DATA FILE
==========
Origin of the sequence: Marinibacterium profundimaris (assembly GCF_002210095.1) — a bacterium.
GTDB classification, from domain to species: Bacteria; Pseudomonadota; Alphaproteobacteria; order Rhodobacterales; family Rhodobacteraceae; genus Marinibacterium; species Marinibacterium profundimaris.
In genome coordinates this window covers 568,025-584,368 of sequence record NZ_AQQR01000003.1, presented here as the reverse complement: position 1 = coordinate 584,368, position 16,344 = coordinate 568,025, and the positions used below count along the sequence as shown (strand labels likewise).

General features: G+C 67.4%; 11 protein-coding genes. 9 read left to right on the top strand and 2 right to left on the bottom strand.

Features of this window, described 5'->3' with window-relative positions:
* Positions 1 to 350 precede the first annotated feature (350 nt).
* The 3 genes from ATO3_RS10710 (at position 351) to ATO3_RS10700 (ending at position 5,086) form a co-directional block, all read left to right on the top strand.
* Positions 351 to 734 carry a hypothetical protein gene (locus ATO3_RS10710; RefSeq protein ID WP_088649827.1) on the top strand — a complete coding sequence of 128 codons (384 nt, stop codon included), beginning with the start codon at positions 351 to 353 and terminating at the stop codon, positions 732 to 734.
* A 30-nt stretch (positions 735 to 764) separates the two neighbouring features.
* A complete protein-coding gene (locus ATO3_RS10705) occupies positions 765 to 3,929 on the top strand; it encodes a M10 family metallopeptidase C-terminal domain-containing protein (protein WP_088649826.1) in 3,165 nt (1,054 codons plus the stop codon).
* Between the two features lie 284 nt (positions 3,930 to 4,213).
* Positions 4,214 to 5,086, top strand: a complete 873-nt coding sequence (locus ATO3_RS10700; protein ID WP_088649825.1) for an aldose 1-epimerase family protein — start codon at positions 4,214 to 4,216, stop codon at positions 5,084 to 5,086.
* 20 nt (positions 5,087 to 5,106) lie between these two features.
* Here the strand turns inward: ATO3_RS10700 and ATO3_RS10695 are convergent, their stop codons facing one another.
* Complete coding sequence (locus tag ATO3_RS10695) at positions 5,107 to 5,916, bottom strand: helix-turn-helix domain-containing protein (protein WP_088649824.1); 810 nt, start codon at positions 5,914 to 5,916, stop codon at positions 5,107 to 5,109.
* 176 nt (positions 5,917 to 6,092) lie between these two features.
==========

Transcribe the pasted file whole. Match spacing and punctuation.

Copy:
Origin of the sequence: Marinibacterium profundimaris (assembly GCF_002210095.1) — a bacterium.
GTDB classification, from domain to species: Bacteria; Pseudomonadota; Alphaproteobacteria; order Rhodobacterales; family Rhodobacteraceae; genus Marinibacterium; species Marinibacterium profundimaris.
In genome coordinates this window covers 568,025-584,368 of sequence record NZ_AQQR01000003.1, presented here as the reverse complement: position 1 = coordinate 584,368, position 16,344 = coordinate 568,025, and the positions used below count along the sequence as shown (strand labels likewise).

General features: G+C 67.4%; 11 protein-coding genes. 9 read left to right on the top strand and 2 right to left on the bottom strand.

Features of this window, described 5'->3' with window-relative positions:
* Positions 1 to 350 precede the first annotated feature (350 nt).
* The 3 genes from ATO3_RS10710 (at position 351) to ATO3_RS10700 (ending at position 5,086) form a co-directional block, all read left to right on the top strand.
* Positions 351 to 734 carry a hypothetical protein gene (locus ATO3_RS10710; RefSeq protein ID WP_088649827.1) on the top strand — a complete coding sequence of 128 codons (384 nt, stop codon included), beginning with the start codon at positions 351 to 353 and terminating at the stop codon, positions 732 to 734.
* A 30-nt stretch (positions 735 to 764) separates the two neighbouring features.
* A complete protein-coding gene (locus ATO3_RS10705) occupies positions 765 to 3,929 on the top strand; it encodes a M10 family metallopeptidase C-terminal domain-containing protein (protein WP_088649826.1) in 3,165 nt (1,054 codons plus the stop codon).
* Between the two features lie 284 nt (positions 3,930 to 4,213).
* Positions 4,214 to 5,086, top strand: a complete 873-nt coding sequence (locus ATO3_RS10700; protein ID WP_088649825.1) for an aldose 1-epimerase family protein — start codon at positions 4,214 to 4,216, stop codon at positions 5,084 to 5,086.
* 20 nt (positions 5,087 to 5,106) lie between these two features.
* Here the strand turns inward: ATO3_RS10700 and ATO3_RS10695 are convergent, their stop codons facing one another.
* Complete coding sequence (locus tag ATO3_RS10695) at positions 5,107 to 5,916, bottom strand: helix-turn-helix domain-containing protein (protein WP_088649824.1); 810 nt, start codon at positions 5,914 to 5,916, stop codon at positions 5,107 to 5,109.
* 176 nt (positions 5,917 to 6,092) lie between these two features.